How is Wine Made? In Vino Veritas!

“In 2016, Arizona consumed 17.5 million gallons of wine.” 

National Institutes of Health

Our neighbor to the west consumed the most wine in the country at about 148 million gallons in 2016. California has the largest population of any state at around 39 million people so it’s not shocking that they lead the nation in wine consumption.

Per capita is perhaps a better measurement of alcohol consumption and Arizona led California in the beer category, but still fell behind the Golden State in wine consumption.

We were fortunate to interview Jason DiFrancesco, CSW. Jason is a local Phoenix resident and vintner of Leverage Wines. As a Certified Wine Specialist, Jason took the time to answer some of the questions you had in the wine world.

How wine is made?

JD: By fermenting any fruit, but typically grapes of the species vitis vinifera.

What is rosé wine?

JD: A blush colored wine made either by directly pressing a darker skinner grape with minimal juice and skin contact or saignee, a French term meaning literally “to bleed,” or bleeding off juice from the must, (skins and liquid) with minimal skin contact results in a lighter colored wine.

Leverage Wines has a reputation for your Red Rhône blends. Why did you decide to create a Rosé?  

JD: We created a rosé because it’s a great expression of a summer wine. It’s bright, fresh, and goes great with most dishes or all on its own by the pool.

Which wine is good for health?

JD: You know no wine can make those claims, it’s ridiculous.

You’re going to need to elaborate.

JD: Some folks say the resveratrol (grapes and berries) in red wine has some health benefits.

But what fun is that?

No one invites you over to celebrate life’s great events or lament its trials with a bowl of berries.  

Jason DiFrancesco

Therefore, have the glass of wine in moderation, and don’t rely on this humble vintner for your healthcare recommendations.

What wine is sweet?

JD: Wines made from more ripe grapes can be sweet if not fermented fully dry. This leaves residual sugar that isn’t converted to alcohol in the finished wine.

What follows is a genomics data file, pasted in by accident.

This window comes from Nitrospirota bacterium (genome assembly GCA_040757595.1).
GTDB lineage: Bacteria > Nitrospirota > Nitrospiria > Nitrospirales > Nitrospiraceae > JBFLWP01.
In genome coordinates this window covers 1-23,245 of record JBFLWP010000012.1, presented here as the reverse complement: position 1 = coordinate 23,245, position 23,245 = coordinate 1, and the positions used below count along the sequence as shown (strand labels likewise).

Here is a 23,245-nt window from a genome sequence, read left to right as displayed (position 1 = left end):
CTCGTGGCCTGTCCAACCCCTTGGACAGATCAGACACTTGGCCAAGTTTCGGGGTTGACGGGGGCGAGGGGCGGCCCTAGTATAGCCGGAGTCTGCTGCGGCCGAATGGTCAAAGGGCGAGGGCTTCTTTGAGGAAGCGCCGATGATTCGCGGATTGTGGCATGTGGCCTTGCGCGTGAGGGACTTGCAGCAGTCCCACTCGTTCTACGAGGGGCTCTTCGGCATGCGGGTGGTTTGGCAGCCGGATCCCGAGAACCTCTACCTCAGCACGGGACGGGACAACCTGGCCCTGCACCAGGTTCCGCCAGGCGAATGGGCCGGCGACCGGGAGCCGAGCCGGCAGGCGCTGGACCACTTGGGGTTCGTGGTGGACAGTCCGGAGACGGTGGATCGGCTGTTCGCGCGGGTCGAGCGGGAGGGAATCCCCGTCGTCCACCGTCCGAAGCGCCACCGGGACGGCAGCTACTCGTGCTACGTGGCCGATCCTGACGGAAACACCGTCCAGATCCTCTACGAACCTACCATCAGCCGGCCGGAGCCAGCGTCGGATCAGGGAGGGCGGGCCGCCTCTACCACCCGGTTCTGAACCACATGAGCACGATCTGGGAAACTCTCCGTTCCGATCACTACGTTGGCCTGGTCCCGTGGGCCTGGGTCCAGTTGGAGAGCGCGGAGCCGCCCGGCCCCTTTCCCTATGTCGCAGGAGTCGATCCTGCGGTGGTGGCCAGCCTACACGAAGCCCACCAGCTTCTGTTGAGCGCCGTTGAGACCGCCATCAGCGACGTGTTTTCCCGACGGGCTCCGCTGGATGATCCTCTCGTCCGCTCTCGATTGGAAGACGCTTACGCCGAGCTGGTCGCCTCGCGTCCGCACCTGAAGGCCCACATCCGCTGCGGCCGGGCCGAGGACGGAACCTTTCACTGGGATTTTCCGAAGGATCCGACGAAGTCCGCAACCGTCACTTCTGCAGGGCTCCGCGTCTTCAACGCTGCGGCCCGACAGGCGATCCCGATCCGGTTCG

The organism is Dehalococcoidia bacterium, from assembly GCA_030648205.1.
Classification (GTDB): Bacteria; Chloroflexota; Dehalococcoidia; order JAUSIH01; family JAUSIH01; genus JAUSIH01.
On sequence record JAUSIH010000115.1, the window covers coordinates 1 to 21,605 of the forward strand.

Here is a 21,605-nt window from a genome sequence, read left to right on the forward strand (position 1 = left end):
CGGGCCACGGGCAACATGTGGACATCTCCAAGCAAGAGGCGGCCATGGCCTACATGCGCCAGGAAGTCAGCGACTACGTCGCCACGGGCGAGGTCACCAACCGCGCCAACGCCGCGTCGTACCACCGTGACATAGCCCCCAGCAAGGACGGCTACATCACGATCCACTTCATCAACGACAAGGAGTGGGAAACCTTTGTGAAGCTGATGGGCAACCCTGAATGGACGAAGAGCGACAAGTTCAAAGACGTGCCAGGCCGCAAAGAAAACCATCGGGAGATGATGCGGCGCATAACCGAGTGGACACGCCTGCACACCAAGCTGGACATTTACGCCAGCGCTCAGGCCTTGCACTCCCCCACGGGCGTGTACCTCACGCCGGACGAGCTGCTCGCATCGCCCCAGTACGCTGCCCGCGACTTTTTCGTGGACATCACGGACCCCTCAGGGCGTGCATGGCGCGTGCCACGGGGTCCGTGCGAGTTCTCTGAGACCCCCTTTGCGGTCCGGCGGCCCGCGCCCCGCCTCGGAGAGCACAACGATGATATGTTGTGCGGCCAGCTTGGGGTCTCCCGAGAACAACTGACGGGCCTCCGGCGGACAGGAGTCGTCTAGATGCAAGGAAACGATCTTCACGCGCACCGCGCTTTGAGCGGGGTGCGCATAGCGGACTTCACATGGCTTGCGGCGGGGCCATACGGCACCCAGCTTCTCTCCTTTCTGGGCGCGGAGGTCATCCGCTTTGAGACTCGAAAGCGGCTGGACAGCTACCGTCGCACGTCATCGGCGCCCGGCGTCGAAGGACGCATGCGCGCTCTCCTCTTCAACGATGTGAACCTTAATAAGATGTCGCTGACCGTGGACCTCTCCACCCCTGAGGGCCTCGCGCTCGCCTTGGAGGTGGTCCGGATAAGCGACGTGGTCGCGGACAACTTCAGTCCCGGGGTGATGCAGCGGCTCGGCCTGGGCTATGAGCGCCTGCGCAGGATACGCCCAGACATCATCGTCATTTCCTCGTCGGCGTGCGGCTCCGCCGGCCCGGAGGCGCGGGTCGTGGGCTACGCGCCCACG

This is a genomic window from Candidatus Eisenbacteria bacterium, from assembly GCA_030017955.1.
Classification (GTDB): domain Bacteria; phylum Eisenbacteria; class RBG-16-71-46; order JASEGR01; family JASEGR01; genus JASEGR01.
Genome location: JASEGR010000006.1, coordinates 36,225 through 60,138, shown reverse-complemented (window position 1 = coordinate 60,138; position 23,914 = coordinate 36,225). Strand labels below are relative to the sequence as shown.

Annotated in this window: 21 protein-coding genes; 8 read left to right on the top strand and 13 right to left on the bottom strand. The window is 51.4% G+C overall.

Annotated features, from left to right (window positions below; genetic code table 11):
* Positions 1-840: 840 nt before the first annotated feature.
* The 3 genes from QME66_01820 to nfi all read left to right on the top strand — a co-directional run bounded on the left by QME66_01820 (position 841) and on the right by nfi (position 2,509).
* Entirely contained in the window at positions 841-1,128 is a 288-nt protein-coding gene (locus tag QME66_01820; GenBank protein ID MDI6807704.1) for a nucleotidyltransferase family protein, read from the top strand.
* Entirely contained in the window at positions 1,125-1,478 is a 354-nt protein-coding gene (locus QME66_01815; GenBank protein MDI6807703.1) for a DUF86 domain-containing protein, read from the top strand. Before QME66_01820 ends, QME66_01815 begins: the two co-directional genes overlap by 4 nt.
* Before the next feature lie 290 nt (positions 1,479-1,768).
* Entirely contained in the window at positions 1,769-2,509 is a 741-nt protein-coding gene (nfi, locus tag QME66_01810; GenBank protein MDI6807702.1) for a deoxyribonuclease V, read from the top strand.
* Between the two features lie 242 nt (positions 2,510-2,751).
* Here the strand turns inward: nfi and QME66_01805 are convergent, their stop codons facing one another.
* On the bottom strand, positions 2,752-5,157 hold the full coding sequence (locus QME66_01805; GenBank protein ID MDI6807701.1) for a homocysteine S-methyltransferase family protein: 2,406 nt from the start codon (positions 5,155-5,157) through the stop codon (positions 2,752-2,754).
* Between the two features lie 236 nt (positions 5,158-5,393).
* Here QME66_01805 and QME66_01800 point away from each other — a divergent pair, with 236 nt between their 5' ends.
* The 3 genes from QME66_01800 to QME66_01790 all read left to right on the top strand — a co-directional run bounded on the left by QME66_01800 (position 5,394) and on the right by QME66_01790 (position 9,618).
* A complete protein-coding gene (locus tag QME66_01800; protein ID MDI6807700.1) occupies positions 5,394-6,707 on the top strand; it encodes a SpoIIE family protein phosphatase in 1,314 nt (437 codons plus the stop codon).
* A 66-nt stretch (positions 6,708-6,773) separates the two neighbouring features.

Therefore an example of sweet wines are late harvest wines and Eisweins.

Where should you store wine?

JD: Ideally in a cellar.

Is there an ideal temperature?

JD: 55 degrees.

Wine and Cheese?

JD: Fun to pair.

What wine goes with lamb?

JD: I like a Grenache-based blend like our Trajectory GSM from Paso Robles or a Chateauneuf du Pape from the Southern Rhône. 

Wine with duck?

JD: A general rule is to pair like with like – what grows together, goes together represents a cultural aspect of food and wine or wine and food. Prior to the global economy, winemakers made wine that reflected the food within a region. There are different ways to pair wine with food but what grows together goes together is a good starting point when experimenting.

Will wine freeze?

JD: Try it.

When does wine taste best?

JD: When you’re with the right people.

PN: We thank Jason DiFrancesco for sharing some of his insights and urge you to follow him on Instagram: @leveragewines or check out their website

Here’s what’s on my mind:

The National Institute on Alcohol Abuse and Alcoholism published a report in 2018 with some fascinating statistics:

  • Per capita consumption for all alcoholic beverages in 2015-2016 was much higher than the year before.
  • Not the highest historically but higher than before and significantly higher than the goals set by Healthy People 2020.
  • This increase has been the trend since 1995 with a slight retraction during the 2008 recession. 

There were 33 states that had per capita consumption increases and only 12 states with decreases, more importantly, Arizona was one of the decreases.

The published report separates ethanol consumption into three categories: beer, wine, and spirits.

We found it interesting that beer consumption is at a 50-year low and spirit consumption is at a 30-year high.

Wine consumption has never been higher in the 56-year study than it was in 2015-2016.

National Institutes of Health

Therefore, it’s a good time to be in the wine industry!

The 2018 Leverage Rosé is a dry Rosé blend reminiscent of wines from the Southern Rhone region of France. Made from premium fruit from vineyards in west Paso Robles – Willow Creek and Adelaida District AVAs. Beautiful pink, light salmon color in the glass, nearly all grenache with a touch of syrah, presents white flowers, zesty grapefruit and wild strawberry on the nose. Red and white wine drinkers alike can enjoy this on its own or with a wide variety of dishes. Lively, fresh, dry, and medium-plus bodied on the palate makes a very versatile wine on its own or with food. By the pool or paired with food, works for us either way.

Rosé wine

Awards: Gold Medal – 2016 International Rosé Wine Competition

Vintage: 2018

Varietal: Grenache

Appellation: Paso Robles

Alcohol %: 14

“Go, eat your bread with joy and drink your wine with a merry heart, because it is now that God favors your works.” Ecclesiastes 9:7

Do you drink beer, wine, or spirits?

Has your consumption increased or decreased in recent years?

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